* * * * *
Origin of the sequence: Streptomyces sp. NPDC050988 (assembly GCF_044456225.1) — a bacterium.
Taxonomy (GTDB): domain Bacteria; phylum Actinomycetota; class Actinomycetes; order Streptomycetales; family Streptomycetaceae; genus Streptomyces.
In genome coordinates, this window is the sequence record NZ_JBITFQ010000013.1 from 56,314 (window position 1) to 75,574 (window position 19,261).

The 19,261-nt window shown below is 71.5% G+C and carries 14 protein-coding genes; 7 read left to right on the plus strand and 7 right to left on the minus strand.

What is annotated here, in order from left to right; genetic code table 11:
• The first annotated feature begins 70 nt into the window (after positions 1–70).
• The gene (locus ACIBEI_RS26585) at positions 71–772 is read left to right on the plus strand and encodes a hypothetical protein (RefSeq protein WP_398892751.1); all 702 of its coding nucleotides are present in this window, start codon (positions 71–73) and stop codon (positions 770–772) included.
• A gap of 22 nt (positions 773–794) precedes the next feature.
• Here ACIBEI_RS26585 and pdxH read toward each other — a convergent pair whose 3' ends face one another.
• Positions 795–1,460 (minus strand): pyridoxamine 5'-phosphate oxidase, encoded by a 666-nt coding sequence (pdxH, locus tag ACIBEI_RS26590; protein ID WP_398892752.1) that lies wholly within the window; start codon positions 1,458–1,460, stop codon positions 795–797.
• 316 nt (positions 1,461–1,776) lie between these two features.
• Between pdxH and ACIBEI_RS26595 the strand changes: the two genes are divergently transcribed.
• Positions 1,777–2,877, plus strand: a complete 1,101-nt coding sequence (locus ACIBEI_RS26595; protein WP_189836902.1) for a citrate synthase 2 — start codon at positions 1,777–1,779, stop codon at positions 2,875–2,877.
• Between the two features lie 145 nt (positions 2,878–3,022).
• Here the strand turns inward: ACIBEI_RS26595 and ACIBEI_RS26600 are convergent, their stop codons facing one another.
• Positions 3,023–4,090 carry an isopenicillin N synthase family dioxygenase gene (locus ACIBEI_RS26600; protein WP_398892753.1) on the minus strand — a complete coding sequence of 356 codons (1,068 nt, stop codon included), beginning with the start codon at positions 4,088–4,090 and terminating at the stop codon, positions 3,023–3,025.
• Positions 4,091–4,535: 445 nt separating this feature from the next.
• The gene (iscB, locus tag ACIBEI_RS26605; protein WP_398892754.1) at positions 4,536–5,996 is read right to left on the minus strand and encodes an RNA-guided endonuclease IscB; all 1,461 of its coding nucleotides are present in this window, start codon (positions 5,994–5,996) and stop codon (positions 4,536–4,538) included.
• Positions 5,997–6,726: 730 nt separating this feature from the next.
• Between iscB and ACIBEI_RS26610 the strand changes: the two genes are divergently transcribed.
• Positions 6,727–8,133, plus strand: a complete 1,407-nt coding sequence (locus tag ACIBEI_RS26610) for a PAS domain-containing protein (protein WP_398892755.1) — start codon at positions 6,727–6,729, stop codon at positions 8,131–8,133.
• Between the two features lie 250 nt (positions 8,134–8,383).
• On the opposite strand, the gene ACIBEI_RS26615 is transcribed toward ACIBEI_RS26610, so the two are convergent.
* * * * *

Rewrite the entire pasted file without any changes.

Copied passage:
Origin of the sequence: Streptomyces sp. NPDC050988 (assembly GCF_044456225.1) — a bacterium.
Taxonomy (GTDB): domain Bacteria; phylum Actinomycetota; class Actinomycetes; order Streptomycetales; family Streptomycetaceae; genus Streptomyces.
In genome coordinates, this window is the sequence record NZ_JBITFQ010000013.1 from 56,314 (window position 1) to 75,574 (window position 19,261).

The 19,261-nt window shown below is 71.5% G+C and carries 14 protein-coding genes; 7 read left to right on the plus strand and 7 right to left on the minus strand.

What is annotated here, in order from left to right; genetic code table 11:
• The first annotated feature begins 70 nt into the window (after positions 1–70).
• The gene (locus ACIBEI_RS26585) at positions 71–772 is read left to right on the plus strand and encodes a hypothetical protein (RefSeq protein WP_398892751.1); all 702 of its coding nucleotides are present in this window, start codon (positions 71–73) and stop codon (positions 770–772) included.
• A gap of 22 nt (positions 773–794) precedes the next feature.
• Here ACIBEI_RS26585 and pdxH read toward each other — a convergent pair whose 3' ends face one another.
• Positions 795–1,460 (minus strand): pyridoxamine 5'-phosphate oxidase, encoded by a 666-nt coding sequence (pdxH, locus tag ACIBEI_RS26590; protein ID WP_398892752.1) that lies wholly within the window; start codon positions 1,458–1,460, stop codon positions 795–797.
• 316 nt (positions 1,461–1,776) lie between these two features.
• Between pdxH and ACIBEI_RS26595 the strand changes: the two genes are divergently transcribed.
• Positions 1,777–2,877, plus strand: a complete 1,101-nt coding sequence (locus ACIBEI_RS26595; protein WP_189836902.1) for a citrate synthase 2 — start codon at positions 1,777–1,779, stop codon at positions 2,875–2,877.
• Between the two features lie 145 nt (positions 2,878–3,022).
• Here the strand turns inward: ACIBEI_RS26595 and ACIBEI_RS26600 are convergent, their stop codons facing one another.
• Positions 3,023–4,090 carry an isopenicillin N synthase family dioxygenase gene (locus ACIBEI_RS26600; protein WP_398892753.1) on the minus strand — a complete coding sequence of 356 codons (1,068 nt, stop codon included), beginning with the start codon at positions 4,088–4,090 and terminating at the stop codon, positions 3,023–3,025.
• Positions 4,091–4,535: 445 nt separating this feature from the next.
• The gene (iscB, locus tag ACIBEI_RS26605; protein WP_398892754.1) at positions 4,536–5,996 is read right to left on the minus strand and encodes an RNA-guided endonuclease IscB; all 1,461 of its coding nucleotides are present in this window, start codon (positions 5,994–5,996) and stop codon (positions 4,536–4,538) included.
• Positions 5,997–6,726: 730 nt separating this feature from the next.
• Between iscB and ACIBEI_RS26610 the strand changes: the two genes are divergently transcribed.
• Positions 6,727–8,133, plus strand: a complete 1,407-nt coding sequence (locus tag ACIBEI_RS26610) for a PAS domain-containing protein (protein WP_398892755.1) — start codon at positions 6,727–6,729, stop codon at positions 8,131–8,133.
• Between the two features lie 250 nt (positions 8,134–8,383).
• On the opposite strand, the gene ACIBEI_RS26615 is transcribed toward ACIBEI_RS26610, so the two are convergent.